I purchased 2 Restaurant.com certificates (discounts) to a Kosher restaurant in my area (at the recommendation of DansDeals.com back in January) . It’s the only kosher restaurant in my area that is offering certificates on this website.
The restaurant decided to leave the program and in an email I received from the website, I can now use my credit for other restaurants participating on Restaurant.com.
Problem is, I basically cannot use this credit, as no kosher restaurant near me is participating, and I am asking the website for a simple refund. (We’re talking about ~$4 per certificate – with a value of $25 per certificate at the restaurant). While there are kosher restaurants on the site, they are not close to where I live, and I am not interested in shlepping to these places.
The irony is that Restaurant.com certificates “do not expire”. That’s their tagline. Obviously they’d expire if the restaurant were to shut down, and I’d expect that they’d issue credit in that scenario (although being stuck with that credit isn’t too thrilling as a kosher consumer). But in this case, the restaurant chose to leave their agreement with the website. All of a sudden, my certificate (to an existing restaurant), expired. Whose problem is this? The company issuing the certificate or the customer?
On the phone with Restaurant.com customer service, they first refused to give me a refund and offered me more credit (they really don’t understand what keeping Kosher is). They claimed that according to their terms, they do not issue credit. However, these same terms also mention that “Restaurant-Specific Certificates do not expire.” There is no mention of restaurants refusing to accept their “no expiration” certificates. This “do not expire” jargon is a marketing gimmick, because clearly they do, and Restaurant.com does not stand behind it.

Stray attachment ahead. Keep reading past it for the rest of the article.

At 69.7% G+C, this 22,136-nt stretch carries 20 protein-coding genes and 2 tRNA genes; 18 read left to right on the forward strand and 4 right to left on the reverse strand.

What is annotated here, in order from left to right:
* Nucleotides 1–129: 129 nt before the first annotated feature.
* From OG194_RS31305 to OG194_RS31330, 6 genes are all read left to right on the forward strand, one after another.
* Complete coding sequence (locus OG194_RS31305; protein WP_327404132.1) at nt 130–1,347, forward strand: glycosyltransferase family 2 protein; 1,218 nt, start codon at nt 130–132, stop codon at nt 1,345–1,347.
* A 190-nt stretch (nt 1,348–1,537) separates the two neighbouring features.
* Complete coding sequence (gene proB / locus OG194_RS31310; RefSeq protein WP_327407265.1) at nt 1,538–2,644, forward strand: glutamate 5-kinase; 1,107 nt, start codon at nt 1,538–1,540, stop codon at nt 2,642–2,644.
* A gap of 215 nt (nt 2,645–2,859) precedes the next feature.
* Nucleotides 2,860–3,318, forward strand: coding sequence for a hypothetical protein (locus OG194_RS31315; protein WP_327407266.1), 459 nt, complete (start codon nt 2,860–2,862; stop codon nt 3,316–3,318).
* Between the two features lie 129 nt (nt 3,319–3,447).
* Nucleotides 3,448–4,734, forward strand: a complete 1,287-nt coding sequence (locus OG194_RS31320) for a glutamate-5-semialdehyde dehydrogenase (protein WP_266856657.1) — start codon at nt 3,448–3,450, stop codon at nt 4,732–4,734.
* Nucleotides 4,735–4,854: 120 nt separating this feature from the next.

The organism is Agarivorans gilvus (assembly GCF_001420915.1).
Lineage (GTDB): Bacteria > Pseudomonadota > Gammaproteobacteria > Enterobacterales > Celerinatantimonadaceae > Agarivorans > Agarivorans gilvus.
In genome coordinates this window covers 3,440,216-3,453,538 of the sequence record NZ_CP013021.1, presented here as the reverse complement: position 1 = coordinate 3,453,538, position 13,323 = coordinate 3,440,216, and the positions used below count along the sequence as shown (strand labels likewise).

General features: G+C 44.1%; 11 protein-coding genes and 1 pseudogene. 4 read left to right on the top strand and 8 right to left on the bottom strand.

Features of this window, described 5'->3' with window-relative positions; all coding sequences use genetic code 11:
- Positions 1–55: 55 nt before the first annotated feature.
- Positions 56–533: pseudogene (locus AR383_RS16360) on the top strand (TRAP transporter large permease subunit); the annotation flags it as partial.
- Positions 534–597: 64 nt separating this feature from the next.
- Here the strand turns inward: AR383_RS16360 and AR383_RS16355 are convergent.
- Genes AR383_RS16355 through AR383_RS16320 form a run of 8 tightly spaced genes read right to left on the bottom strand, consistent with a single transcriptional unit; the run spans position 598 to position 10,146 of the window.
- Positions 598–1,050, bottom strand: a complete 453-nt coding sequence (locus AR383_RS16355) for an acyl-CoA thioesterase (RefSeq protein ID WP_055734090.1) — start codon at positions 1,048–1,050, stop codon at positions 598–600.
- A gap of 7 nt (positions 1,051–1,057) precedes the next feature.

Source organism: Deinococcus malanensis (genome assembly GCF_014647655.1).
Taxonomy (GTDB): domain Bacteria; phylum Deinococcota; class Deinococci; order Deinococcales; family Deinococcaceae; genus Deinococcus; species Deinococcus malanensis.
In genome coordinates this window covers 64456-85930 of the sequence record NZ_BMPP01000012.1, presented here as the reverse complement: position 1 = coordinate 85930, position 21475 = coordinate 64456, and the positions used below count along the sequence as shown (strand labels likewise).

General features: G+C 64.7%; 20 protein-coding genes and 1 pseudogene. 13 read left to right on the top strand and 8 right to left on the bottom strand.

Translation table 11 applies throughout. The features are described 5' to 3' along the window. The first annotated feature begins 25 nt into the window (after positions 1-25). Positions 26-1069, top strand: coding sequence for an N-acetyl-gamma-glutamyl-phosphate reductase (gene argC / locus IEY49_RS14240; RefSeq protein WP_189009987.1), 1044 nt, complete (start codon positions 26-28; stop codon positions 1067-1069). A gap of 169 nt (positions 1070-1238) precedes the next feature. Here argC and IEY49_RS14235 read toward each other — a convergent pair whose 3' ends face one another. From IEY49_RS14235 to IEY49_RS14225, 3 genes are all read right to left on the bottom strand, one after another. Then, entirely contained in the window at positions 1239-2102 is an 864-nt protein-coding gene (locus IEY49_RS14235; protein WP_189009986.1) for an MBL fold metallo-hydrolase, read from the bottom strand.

They then eventually agreed to refund me for one of the two certificates, but not the 2nd.
After spending a total of 26 minutes on the phone with them (majority of which were on hold) they reluctantly decided to give me the refund on both. (I’m still awaiting confirmation via email that my refund is being processed. If it does not get processed in the next day, I’ll likely need to call back and waste more of their and my time, and possibly call American Express to request a refund).
2 MAJOR things wrong here:
- That their customer service is so backward that they were fighting with me over a relatively small amount of money shows major chutzpah and a lack of really wanting to properly service their customers. They caved in the end because I was pushy and pissed. (Although there is a right way and a wrong way to deal with customer service, I never recommend screaming or raising your voice, that will not get you anywhere. I say that as both a consumer and as a former customer service rep ages ago.)
- That the company is definitely paying more in staff hours (both the customer service rep and her manager) to deal with my complaint than to issue me a refund is just mismanagement of company funds.
Lessons learned here:
- Kosher buyer beware when purchasing Restaurant.com certificates for kosher restaurants.
- Don’t assume “they certificates never expire”, use them quickly.
- If you end up needing a refund, prepare to spend some time and energy on the phone with them.
- In case they do not refund you, you can always go to your credit card company to request a refund. In this matter, I always recommend using an AMEX card as they are the best at handling these sorts of disputes.
While significantly more expensive, if you’re looking for kosher restaurant deals on demand, check out GreatKosherDeals.com (run by Great Kosher Restaurants magazine) where the deals are not as amazing, but I do trust them and have used them recently.
Would love to hear your thoughts here. Please comment below.
(Image from: thecupcaketent.wordpress.com)
UPDATE 3/13/13 @ 6pm: Restaurant.com’s social media team has reached out on Twitter quickly, apologizing for what I had to deal with. At least one part of customer service is working.